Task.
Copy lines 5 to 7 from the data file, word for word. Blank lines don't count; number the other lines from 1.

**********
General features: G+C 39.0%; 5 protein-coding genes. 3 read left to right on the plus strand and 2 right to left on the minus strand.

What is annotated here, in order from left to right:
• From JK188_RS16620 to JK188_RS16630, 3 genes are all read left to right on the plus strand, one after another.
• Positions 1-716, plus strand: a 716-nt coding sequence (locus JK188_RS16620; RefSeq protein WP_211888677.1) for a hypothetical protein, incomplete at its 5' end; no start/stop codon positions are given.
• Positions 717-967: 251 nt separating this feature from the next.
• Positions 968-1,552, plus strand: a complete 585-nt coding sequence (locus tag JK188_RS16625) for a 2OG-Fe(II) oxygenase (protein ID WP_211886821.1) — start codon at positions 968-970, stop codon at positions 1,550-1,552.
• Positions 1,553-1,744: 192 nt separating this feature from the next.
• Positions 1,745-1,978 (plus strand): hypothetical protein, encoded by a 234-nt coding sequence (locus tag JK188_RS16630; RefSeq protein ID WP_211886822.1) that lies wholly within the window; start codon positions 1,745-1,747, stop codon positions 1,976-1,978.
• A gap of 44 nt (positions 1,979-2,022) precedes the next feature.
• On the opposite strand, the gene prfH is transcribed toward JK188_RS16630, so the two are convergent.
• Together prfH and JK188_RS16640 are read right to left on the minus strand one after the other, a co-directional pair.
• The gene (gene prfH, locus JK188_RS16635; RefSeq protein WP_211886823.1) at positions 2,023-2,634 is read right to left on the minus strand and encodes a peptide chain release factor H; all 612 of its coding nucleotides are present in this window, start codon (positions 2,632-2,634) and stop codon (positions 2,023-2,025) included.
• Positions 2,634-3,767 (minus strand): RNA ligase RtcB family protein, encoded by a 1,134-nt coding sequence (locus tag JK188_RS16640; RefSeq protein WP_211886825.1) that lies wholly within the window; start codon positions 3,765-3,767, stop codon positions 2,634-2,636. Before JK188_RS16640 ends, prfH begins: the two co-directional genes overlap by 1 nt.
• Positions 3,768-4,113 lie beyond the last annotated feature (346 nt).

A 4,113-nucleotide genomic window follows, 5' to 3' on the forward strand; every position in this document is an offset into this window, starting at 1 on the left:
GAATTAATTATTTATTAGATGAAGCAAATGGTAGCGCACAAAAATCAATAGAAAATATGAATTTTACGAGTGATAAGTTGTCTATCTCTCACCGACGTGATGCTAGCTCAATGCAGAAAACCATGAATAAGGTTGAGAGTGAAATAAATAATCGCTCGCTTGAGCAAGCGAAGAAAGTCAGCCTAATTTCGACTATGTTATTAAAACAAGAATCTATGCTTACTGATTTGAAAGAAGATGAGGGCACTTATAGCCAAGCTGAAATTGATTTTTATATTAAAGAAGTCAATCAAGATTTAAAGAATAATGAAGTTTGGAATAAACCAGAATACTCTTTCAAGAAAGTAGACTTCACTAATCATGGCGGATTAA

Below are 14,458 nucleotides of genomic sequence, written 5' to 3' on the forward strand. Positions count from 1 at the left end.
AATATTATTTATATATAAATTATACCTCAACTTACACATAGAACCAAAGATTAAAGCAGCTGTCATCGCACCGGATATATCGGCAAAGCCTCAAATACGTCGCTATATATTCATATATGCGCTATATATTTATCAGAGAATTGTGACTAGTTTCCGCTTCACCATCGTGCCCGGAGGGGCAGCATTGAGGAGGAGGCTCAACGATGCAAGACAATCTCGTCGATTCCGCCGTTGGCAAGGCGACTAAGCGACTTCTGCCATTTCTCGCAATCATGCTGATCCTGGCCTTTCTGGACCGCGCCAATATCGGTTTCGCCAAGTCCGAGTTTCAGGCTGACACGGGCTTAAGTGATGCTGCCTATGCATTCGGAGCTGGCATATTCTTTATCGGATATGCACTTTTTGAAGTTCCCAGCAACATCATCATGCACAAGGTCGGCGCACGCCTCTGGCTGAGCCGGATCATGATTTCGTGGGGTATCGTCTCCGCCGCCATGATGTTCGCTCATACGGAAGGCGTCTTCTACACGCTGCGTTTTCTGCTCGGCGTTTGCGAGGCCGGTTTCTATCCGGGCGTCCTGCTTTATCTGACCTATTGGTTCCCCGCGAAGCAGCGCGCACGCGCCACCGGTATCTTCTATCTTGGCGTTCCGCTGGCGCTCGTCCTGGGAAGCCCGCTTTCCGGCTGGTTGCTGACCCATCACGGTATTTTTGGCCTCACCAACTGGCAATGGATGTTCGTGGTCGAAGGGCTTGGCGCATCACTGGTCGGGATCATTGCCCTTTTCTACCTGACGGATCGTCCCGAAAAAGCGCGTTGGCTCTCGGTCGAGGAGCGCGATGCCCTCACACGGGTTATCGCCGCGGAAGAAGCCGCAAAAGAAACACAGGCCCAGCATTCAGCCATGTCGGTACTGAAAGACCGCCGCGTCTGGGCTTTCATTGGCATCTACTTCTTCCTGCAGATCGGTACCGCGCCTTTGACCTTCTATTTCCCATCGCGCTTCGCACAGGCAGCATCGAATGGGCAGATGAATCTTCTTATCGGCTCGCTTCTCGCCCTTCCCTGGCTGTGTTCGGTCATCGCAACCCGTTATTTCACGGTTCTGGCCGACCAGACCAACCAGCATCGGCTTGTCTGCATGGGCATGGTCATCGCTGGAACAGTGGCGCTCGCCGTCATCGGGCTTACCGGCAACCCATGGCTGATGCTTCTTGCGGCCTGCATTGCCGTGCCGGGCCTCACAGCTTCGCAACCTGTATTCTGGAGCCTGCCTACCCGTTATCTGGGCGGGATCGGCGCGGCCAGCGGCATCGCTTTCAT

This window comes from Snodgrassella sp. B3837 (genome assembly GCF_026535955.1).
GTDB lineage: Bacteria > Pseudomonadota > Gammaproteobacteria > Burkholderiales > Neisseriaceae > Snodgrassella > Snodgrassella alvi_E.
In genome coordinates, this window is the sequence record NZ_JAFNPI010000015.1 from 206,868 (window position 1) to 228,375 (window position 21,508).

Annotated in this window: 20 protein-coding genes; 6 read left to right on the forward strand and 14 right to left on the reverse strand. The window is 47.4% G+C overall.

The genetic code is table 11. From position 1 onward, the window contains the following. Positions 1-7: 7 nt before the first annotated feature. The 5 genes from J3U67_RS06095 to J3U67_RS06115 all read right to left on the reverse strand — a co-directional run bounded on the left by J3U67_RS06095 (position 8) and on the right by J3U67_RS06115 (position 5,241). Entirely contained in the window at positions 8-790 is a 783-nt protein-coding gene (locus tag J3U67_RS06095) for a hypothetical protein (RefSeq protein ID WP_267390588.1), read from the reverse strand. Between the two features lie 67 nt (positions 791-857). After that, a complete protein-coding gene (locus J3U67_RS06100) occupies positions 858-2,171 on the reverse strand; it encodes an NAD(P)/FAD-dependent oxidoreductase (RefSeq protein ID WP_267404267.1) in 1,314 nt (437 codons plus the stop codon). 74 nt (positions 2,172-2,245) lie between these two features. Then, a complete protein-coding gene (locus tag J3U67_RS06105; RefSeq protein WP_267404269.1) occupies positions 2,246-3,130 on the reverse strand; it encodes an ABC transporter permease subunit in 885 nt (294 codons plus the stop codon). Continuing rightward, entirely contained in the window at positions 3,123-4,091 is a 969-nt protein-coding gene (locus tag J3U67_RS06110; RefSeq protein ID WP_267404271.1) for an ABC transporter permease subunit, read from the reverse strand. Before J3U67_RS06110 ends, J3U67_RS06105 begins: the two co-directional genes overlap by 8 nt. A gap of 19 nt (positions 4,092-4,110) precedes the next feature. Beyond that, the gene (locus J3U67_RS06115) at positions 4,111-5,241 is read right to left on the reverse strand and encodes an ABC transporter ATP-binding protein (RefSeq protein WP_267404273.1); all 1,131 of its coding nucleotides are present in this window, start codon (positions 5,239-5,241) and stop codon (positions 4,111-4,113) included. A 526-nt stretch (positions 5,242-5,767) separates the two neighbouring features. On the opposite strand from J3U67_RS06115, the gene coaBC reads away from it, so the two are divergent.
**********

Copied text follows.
• Positions 717-967: 251 nt separating this feature from the next.
• Positions 968-1,552, plus strand: a complete 585-nt coding sequence (locus tag JK188_RS16625) for a 2OG-Fe(II) oxygenase (protein ID WP_211886821.1) — start codon at positions 968-970, stop codon at positions 1,550-1,552.
• Positions 1,553-1,744: 192 nt separating this feature from the next.